Hip-Hop Viewed through the Prisms of Race and Gender

By Hikes, Zenobia L. | Black Issues in Higher Education, August 12, 2004 | Go to article overview

Hip-Hop Viewed through the Prisms of Race and Gender


Hikes, Zenobia L., Black Issues in Higher Education


As the nation's premier historically Black college for women, the Spelman community prides itself on addressing issues of race and gender through critical thinking and meaningful dialogue--asking questions and seeking answers to the nuances of history and popular culture that relate to and affect Black women. It is in this spirit that we encourage our students to open their eyes to the world, to strip away the veneer of superficiality by not taking everything at face value, to not only look, but to see ... to not only observe, but to act.

The scheduled visit to the Spelman campus by popular rap artist Nelly, therefore, evoked an intriguing dichotomy of actions and reactions throughout our campus community. Though largely in defiance of the stereotypical images of the Black women portrayed in rap music videos, our students have the utmost of respect for the intent of Nelly's charitable foundation, 4Sho4Kids, and sought to participate in its agenda to heighten awareness of the need for bone marrow donations within the Black community. Nelly was also invited to engage in a campus-wide discussion about the negativism perpetuated by the visual images of Black women in the rap music genre, and to explore the ways in which this practice appears to be antithetical to his otherwise noble efforts in service to the Black community.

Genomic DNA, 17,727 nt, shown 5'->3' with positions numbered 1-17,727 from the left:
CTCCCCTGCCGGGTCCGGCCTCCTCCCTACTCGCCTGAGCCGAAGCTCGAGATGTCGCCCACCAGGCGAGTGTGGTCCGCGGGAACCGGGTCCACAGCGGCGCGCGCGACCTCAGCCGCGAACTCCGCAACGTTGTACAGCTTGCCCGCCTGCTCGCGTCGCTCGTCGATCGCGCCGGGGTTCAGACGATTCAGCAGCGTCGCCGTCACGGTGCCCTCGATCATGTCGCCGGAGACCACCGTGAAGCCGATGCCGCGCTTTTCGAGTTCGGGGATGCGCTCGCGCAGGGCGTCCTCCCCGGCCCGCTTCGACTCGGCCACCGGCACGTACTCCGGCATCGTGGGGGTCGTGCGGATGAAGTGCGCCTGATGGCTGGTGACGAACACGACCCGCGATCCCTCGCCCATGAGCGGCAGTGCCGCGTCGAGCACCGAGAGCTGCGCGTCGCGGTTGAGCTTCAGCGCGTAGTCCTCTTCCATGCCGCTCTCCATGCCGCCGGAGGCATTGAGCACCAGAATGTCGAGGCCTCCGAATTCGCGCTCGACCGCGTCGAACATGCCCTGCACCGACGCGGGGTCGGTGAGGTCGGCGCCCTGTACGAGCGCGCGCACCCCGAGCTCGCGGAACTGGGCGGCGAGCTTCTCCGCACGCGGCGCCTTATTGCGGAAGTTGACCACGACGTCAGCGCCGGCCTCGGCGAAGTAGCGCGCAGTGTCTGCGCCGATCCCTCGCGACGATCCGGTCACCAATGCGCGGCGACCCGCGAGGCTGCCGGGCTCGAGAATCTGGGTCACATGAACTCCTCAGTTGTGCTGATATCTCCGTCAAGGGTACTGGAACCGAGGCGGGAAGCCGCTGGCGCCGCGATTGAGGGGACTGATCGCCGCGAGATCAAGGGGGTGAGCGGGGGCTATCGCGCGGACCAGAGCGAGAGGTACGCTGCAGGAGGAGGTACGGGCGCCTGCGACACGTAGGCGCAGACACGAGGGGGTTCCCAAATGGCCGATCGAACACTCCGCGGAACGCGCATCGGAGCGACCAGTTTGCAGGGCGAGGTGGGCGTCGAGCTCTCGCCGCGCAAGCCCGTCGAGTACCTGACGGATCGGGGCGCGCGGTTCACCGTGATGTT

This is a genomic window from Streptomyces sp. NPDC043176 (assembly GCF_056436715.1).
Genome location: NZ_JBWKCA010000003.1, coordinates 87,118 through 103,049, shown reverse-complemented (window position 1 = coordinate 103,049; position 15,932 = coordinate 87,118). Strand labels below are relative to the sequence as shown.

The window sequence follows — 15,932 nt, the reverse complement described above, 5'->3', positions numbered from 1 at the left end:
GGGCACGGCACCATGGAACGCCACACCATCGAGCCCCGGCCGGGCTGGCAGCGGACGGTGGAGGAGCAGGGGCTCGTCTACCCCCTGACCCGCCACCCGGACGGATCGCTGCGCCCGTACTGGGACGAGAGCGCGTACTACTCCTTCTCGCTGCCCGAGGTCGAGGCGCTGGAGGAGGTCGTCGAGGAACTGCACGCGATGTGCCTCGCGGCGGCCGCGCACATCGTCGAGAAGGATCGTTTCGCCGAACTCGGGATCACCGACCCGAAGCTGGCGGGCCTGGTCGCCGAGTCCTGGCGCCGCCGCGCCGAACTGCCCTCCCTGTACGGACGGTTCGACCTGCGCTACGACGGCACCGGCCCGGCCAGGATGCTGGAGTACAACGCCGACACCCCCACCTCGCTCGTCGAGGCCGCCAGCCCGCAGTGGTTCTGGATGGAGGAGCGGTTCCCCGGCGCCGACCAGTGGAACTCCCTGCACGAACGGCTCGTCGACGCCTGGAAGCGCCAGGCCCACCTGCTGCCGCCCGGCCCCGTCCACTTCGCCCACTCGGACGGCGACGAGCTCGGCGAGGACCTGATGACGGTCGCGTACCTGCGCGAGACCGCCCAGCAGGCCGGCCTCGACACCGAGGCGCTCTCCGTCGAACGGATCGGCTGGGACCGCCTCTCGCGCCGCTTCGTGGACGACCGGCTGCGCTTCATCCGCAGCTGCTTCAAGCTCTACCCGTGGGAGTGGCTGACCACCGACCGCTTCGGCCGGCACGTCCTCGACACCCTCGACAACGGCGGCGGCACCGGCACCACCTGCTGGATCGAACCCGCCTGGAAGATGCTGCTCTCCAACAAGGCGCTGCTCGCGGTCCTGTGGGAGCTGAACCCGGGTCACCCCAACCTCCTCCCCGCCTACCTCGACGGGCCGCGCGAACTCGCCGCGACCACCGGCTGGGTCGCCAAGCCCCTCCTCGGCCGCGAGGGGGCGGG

For reasons known only to Nelly and his management team, the invitation from Spelman was declined. His unwillingness to participate in such a discussion was regrettable on at least two counts: it temporarily thwarted Spelman's effort to address this critical minority health issue, and precluded what promised to be a dynamic discourse about the questionable portrayals of Black women throughout the hip-hop culture.

Although Nelly's music video instigated the resurgence of on-campus attention to rap music imagery, the issues associated with Black popular culture are wide ranging, extending far beyond Nelly or a singular music video. …

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